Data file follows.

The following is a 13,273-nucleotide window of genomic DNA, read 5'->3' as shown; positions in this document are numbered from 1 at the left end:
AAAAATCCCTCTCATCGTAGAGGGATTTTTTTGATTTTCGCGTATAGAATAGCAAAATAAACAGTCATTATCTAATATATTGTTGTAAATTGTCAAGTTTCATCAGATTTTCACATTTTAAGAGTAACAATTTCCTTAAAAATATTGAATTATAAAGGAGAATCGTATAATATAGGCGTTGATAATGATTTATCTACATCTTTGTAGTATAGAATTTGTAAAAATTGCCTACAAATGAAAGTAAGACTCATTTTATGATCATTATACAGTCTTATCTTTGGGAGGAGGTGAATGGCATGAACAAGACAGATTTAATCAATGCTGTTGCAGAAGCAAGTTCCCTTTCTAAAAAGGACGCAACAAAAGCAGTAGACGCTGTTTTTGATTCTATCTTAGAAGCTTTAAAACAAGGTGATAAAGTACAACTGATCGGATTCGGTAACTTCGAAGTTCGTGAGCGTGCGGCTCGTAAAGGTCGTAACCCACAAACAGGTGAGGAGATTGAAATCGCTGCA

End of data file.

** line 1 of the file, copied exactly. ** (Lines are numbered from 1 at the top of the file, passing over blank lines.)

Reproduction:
The following is a 13,273-nucleotide window of genomic DNA, read 5'->3' as shown; positions in this document are numbered from 1 at the left end: